I did some experiments with creating looped animations a few years ago:
With the examples I posted above, since they wrap/loop in the time dimension, there is always some similarity/consistency. For example, in the one with the rabbits, if a rabbit dies, that means there will have to also be a birth to get back to the correct number of rabbits before it loops.
I used this repo .
The algorithm is literally just a constraint solver. I'm pretty sure it's pretty similar to the sudoku solver I wrote in prolog for a university course.
It's kinda pretentiously named and described, probably because its more academic to do that. It's just a constraint solver.
Fun stuff, but I struggled to get a lot of value out of using it for level gen. You get cool patterns, but levels need structure and intent to be interesting. Adding constraints to the algorithm becomes a big-oh nightmare and you end up with frequently unsolvable paths as the algorithm recurses.
The game Bad North used it to good effect, so depending on the game it may be a very useful tool in the toolbelt.
You specify which cells in a 3D grid are occupied by clicking, and it fills in the details to make a charming little town.
Here's a good (free) explanation:
Specifically read the 'Least Entropy' section: It's broken down very simply:
Pick a random tile which is the 'least random', because (due to already having resolved the constraints we can), this is most likely to be a cell that won't cause problems (ie. unsatisfiable constraints) later.
You might also like to read this (also) free paper on implementing WFC using a constraint solving library: https://canvas.ucsc.edu/files/109152/download?download_frd=1, which I quote here:
> The heuristic of selecting the most constrained variable or equivalently the variable with minimum remaining values (MRV) is well known in constraint solving.
> Since there is more than one valid pattern for that location—or it would already have been set to zero entropy in the previous loop—one of those patterns needs to be chosen. One of the patterns is chosen with a random sample, weighted by the frequency that pattern appears in the input image.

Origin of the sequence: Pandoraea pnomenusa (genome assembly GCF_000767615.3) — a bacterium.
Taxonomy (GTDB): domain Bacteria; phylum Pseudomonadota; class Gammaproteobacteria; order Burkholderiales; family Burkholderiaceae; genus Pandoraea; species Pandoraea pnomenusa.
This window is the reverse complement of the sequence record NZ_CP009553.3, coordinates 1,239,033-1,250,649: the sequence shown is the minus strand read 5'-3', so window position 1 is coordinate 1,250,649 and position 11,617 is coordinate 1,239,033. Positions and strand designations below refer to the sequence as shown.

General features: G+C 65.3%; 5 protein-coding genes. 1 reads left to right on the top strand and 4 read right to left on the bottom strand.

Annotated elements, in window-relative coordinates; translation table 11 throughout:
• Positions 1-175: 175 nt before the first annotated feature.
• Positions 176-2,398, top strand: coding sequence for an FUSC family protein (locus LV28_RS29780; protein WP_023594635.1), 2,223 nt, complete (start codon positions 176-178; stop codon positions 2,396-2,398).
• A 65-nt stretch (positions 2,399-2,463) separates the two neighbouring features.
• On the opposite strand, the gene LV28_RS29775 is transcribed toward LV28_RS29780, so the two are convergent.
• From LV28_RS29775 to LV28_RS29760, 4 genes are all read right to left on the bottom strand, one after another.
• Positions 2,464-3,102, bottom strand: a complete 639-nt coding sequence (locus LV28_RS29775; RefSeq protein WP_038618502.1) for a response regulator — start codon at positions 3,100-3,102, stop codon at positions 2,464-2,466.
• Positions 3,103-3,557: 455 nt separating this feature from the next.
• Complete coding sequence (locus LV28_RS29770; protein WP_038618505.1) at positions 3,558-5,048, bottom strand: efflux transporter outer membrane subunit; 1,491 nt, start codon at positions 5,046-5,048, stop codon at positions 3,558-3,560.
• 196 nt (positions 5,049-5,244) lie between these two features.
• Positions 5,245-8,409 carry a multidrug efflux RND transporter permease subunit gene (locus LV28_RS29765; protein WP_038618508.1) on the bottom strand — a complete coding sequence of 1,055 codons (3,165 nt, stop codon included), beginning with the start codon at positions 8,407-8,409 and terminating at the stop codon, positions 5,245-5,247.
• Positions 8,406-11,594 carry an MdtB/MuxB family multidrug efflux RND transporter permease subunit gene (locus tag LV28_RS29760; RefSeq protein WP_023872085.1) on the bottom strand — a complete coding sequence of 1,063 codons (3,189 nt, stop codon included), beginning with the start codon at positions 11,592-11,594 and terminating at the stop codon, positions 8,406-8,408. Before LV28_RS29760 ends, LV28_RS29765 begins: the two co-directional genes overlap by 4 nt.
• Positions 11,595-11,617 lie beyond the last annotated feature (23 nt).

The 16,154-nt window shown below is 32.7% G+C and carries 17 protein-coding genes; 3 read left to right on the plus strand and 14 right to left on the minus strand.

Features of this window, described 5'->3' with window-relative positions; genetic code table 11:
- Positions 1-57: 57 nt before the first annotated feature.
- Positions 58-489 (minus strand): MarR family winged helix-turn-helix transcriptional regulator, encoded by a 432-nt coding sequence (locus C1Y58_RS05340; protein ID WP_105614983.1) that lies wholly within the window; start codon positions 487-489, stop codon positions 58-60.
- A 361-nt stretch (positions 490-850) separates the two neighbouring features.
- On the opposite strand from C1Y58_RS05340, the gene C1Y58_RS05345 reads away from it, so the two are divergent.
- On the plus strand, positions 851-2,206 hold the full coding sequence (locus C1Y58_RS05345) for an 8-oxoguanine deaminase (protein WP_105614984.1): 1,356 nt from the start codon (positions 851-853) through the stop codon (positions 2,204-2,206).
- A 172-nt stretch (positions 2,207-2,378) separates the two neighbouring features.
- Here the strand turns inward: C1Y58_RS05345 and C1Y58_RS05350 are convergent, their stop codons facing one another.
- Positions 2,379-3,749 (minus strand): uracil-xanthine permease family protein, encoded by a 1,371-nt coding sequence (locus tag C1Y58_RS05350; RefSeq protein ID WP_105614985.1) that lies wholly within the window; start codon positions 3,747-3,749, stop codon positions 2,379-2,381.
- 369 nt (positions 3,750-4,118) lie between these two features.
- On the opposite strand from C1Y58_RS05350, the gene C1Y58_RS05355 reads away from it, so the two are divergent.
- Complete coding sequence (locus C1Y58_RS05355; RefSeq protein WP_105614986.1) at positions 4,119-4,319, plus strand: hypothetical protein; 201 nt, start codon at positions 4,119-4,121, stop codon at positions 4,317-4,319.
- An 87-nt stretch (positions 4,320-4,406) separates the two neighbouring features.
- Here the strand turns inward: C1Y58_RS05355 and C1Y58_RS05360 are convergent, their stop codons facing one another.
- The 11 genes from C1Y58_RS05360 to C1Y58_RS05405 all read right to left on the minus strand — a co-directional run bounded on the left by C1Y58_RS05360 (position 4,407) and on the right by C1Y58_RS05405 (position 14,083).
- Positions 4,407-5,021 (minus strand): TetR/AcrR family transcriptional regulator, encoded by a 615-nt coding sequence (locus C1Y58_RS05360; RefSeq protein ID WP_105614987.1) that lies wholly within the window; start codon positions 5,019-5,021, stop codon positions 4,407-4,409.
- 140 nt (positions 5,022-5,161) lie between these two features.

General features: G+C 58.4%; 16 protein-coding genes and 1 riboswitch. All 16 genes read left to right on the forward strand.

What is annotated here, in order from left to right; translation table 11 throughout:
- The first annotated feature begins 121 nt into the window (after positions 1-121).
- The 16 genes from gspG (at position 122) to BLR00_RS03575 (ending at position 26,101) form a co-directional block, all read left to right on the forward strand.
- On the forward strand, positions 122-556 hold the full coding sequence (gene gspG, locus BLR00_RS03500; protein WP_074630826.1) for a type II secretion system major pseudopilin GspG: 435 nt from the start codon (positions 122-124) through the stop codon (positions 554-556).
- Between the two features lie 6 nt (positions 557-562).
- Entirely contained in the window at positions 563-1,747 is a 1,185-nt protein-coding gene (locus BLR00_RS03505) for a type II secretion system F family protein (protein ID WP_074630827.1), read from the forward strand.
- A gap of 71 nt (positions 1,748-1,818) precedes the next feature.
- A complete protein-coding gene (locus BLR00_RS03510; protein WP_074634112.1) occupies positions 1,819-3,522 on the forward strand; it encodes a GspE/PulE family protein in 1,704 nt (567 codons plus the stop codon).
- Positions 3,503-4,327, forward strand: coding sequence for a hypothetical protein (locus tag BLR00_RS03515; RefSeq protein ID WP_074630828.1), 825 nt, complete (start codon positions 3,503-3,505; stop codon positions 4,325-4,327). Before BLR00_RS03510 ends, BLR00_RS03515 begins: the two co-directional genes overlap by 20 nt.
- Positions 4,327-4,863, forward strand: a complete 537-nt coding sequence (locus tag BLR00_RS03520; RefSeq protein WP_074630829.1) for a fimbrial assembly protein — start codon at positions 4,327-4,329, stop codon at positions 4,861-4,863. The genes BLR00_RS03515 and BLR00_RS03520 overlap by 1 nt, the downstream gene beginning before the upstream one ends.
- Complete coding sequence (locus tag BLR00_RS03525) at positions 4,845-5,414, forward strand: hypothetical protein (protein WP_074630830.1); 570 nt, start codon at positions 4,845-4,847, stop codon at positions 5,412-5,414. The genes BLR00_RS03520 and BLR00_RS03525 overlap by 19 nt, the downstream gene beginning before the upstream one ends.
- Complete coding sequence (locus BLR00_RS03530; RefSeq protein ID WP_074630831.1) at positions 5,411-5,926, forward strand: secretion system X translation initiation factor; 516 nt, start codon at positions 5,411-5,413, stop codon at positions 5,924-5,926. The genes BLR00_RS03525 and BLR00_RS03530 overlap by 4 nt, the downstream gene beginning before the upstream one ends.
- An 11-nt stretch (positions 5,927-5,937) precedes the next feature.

> This implements Gumin’s secondary goal for local similarity: that patterns appear with a
similar distribution in the output as are found in the input .
If you're familiar with constraint solving, "superposition" is just "the remaining possible choices in the domain" and "entropy" is just describing how to select the next node.
No way to read online for free?
Academics don't make any money from sales of paywalled journal articles. If you click a link to a journal article and hit a paywall, it's usually because whoever shared the link has institutional access to the journal and forgot that the paywall was there (since it effectively isn't for them.)
Yes, it is a big inspiration, and there are numerous beautiful examples of its results. However, the QM wording is at best an extremely loose analogy (one that a hacker would use). If you want to compare it to other methods, see "WaveFunctionCollapse is constraint solving in the wild" https://dl.acm.org/doi/10.1145/3102071.3110566.
"WaveFunctionCollapse is constraint solving in the wild."
But I guess I am the only one who used the Zelda, a link to the past overworld as the training input ;-)
My problem with that was that the algorithm basically always ran into unsolvable states. The WFC solution to that is to just start again, but most WFC implementations use only few (<10) tiles. The Zelda map had several hundred, you can actually see the algorithm searching for valid solutions in the videos I linked.